by Denise Nowack, RD87517833

Eating well doesn’t have to take a bite into your budget.  A little work up front can save you time and money down the road.  Here are some tips to keep a few pennies in your pocket with out compromising your health.

 Have a plan.

  • Look for healthy recipe ideas using budget-conscious ingredients.  (Search the internet using the ingredient as the key word.)
  • Take stock!  Create a master shopping list to keep your refrigerator and pantry filled with staples that are quick and easy to cook, and kind to your wallet.
  • Clip coupons…or go online to look for discounts on the products you use most.

 Shop smart

  • Check your list and stick to it!  Resist the urge to pick up “extra” items from end-of-aisle displays or at the checkout counter.
  • Buy in bulk and store in ready-to-use portions.  If storage space is limited consider splitting packages with a friend to take advantage of volume savings.
  • Look for specials. Stock up on staples when they go on sale.
  • Take advantage of fresh fruits and vegetables in season.  For other produce, frozen and canned products can be good choices.  Opt for low-salt products and avoid those prepared in sauces. 
  • Go generic.  Buying the store’s brand of canned, frozen or bagged foods can provide great savings without compromising nutritional value.

 Cook once, eat twice

  • When you have the energy to cook, double up on recipes! Freeze the extra in oven-ready containers, or use later in the week for lunches or quick dinners.
  • Stretch your meals. Leftovers from a roasted chicken at dinner can be reinvented the next night in a chicken pesto pasta or for lunch in a chicken salad.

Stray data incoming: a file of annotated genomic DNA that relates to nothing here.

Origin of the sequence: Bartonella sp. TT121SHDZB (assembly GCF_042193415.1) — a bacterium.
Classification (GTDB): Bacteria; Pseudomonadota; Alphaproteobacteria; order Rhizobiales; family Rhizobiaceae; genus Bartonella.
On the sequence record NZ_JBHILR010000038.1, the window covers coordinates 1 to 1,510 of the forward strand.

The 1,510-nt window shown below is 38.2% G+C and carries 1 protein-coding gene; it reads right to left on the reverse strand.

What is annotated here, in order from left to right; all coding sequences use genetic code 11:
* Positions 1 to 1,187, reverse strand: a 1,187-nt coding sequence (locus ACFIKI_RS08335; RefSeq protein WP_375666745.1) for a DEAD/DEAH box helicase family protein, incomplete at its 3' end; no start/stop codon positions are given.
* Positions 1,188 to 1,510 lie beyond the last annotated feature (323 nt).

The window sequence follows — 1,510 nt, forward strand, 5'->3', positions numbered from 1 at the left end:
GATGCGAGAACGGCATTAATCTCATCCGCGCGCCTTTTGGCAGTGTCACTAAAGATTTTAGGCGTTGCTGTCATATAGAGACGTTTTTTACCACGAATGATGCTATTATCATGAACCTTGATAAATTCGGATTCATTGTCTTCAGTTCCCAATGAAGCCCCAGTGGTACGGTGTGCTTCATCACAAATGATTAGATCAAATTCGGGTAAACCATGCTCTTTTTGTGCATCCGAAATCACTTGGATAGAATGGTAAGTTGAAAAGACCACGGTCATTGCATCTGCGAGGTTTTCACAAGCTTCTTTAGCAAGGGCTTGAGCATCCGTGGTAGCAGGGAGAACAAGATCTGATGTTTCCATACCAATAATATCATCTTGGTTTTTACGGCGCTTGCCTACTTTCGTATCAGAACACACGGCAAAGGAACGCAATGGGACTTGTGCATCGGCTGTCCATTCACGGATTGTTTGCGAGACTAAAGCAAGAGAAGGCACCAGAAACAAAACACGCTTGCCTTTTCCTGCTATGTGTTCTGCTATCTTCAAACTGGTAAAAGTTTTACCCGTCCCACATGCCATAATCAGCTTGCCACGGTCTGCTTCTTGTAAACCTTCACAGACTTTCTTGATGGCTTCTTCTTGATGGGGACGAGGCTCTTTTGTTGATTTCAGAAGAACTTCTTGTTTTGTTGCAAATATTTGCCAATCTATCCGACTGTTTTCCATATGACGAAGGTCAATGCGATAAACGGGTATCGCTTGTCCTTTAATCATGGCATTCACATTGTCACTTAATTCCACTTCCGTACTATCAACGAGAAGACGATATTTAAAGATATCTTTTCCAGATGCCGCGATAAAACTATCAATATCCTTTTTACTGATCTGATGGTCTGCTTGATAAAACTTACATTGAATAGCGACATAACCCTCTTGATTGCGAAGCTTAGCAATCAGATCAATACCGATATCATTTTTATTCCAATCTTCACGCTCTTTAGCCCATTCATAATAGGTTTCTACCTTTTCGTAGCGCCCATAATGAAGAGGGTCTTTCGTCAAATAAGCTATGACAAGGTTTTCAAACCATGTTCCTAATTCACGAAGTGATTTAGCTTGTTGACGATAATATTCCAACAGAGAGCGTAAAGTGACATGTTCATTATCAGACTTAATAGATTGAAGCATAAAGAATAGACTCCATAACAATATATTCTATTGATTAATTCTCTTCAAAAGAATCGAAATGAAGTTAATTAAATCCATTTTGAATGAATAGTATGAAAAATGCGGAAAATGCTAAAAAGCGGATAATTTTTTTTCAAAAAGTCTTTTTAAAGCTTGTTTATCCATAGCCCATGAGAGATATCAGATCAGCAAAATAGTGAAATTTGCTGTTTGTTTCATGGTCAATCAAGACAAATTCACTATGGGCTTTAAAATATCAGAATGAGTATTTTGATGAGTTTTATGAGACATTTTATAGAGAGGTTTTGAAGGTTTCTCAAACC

• Leftover vegetables can give canned soups, rice or pasta a nutritional boost.

Make the cut

While precleaned and precut produce can save time and energy in the kitchen they can be more expensive than their standard counterparts.  Go for whole fruits and vegetables and cut them up yourself. Chop and package them in common portion sizes for the recipes you use most, or slice and store them for an easy snack. 

Be a savvy snacker

Healthy snacking can be your best friend in managing fatigue.  However, single-serving snack foods can be costly.  Create your own individuals snack packs.  Make them in advance and package in individual snack bags so you can “grab & go.”

Be your own “takeout”

Restaurant and convenience foods can quickly chew into your budget.  Plan ahead and pack lunches in reusable and insulated containers for you and your family to take to work or school.  Here’s where your snack packs can come in handy.

Budget-friendly ingredients

  • Pastas
  • Quick-cooking grains (like quinoa, couscous, brown rice)
  • Canned beans (a great source of fiber and protein)
  • Soups (choose reduced-sodium varieties)
  • Canned & frozen fish
  • Canned & frozen varieties of fruits and vegetables
  • Nonfat powdered milk (use when milk is needed as an ingredient in cooking)

[tags]denise nowack, budget, eating, nutrition, grocery shopping, meals groceries, healthy eating[/tags]